Leading Women Who Wound

As more churches add women’s ministry programs, there is a growing need to address the issues that naturally arise as women minister alongside one another and to one another. Given the fallen nature of the human heart as well as the complexities of personalities, conflict is an inevitable aspectleadingwomen of ministry. How do women deal with emotions when other women are insensitive, manipulative, or just plain mean? What does the Bible tell us? To be equipped for conflict, women must understand and master strategies specifically related to conflict with other women.

Leading Women Who Wound shows women how to effectively deal with conflict within their ministries. Seasoned women’s ministry leaders themselves, Sue Edwards and Kelley Mathews walk through several different aspects of conflict resolution including self-examination, identification of potential sources of conflict, tools for conflict resolution, and insight on how to prevent and move beyond conflict to minister to those who have been sources of contention. Recognizing that not all conflict results in a happy ending, Leading Women Who Wound gives the tools necessary to minister effectively and move forward with integrity.

Tell me a little bit about your background and your family.
Sue: I grew up an only child in a dysfunctional military family that traveled the world. I lived in ten different places by the time I was a junior in high school. My mind and experiences was broad but my heart was small and wounded.
I came to faith through the mentoring of a godly grandmother when I was six and a women’s Bible study that I attended as an adult. David Edwards and I married in the early seventies and moved to Dallas where he is a computer engineer and lay prison chaplain. We have two married daughters, four grandchildren and another will arrive in May.

After coming to faith in Jesus in my mid-twenties, I attended Dallas Theological Seminary to become a better Bible teacher in the women’s study where I met Jesus. They equipped me to write Bible study curriculum, lead small groups, and teach the Bible. After fifteen years in that parachurch study, God led me into church ministry. I worked as a lay minister at Prestonwood Baptist church, birthing the women’s ministry and teaching a Bible study for seven years. I learned valuable lessons there but grieved that I was not part of the official team. God opened doors for me as Adviser to Women Students at DTS and as Pastor to Women at Irving Bible Church in 1998, where I served for six years. Then God opened up the opportunity to teach full time in the Christian Education department at DTS. I teach courses in women’s ministry, general Christian education, and oversee the Doctor of Ministry Women in Ministry degree.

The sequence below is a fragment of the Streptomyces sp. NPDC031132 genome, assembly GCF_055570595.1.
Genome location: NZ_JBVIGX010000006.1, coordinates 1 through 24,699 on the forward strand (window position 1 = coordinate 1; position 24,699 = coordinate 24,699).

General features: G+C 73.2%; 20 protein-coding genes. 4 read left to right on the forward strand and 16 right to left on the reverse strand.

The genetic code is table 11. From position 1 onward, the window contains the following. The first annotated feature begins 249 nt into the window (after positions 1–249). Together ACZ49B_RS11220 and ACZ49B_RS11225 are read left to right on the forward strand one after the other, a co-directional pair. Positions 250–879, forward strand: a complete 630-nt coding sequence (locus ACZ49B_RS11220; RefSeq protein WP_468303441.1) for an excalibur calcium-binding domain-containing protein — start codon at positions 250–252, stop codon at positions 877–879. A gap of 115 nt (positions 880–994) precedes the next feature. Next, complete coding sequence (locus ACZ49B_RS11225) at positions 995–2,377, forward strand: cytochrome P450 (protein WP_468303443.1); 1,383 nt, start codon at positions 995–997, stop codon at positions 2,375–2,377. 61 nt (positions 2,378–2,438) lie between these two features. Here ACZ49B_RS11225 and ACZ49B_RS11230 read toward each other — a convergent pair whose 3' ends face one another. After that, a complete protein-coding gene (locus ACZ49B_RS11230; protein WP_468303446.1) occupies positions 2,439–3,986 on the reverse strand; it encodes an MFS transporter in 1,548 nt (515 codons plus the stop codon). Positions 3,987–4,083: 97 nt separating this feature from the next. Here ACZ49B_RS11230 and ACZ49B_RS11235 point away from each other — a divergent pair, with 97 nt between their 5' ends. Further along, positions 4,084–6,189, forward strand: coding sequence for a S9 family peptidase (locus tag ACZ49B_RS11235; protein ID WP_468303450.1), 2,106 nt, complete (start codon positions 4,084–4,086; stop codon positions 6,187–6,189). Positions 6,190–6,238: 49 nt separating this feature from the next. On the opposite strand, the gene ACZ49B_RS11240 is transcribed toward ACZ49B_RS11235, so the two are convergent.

Kelley: I grew up in Baton Rouge, Louisiana, part of a mixed family and the only daughter. With all those brothers I learned to excel at sports and hold my own with the guys. Though we were faithful attenders at a liturgical church, I really came to know Jesus in the sixth grade due to the personal attention of a teacher. She introduced me to Him as my savior, the one who forgave me completely and didn’t require further efforts to earn his love. That year transformed my life.

After several years in a Bible church during my college years at LSU, I entered seminary and began honing my writing, editing, and teaching skills. God always seems to put an older woman in my path who has been willing to mentor me in a given area. At DTS, two such women emerged, Sue being one of them. The other woman guided me into my first ministry position as Director of Women’s Ministries at Rowlett Bible Fellowship. I taught bible studies there for several years until my husband’s job moved us away. In the meantime, Sue and I had begun our writing ministry together.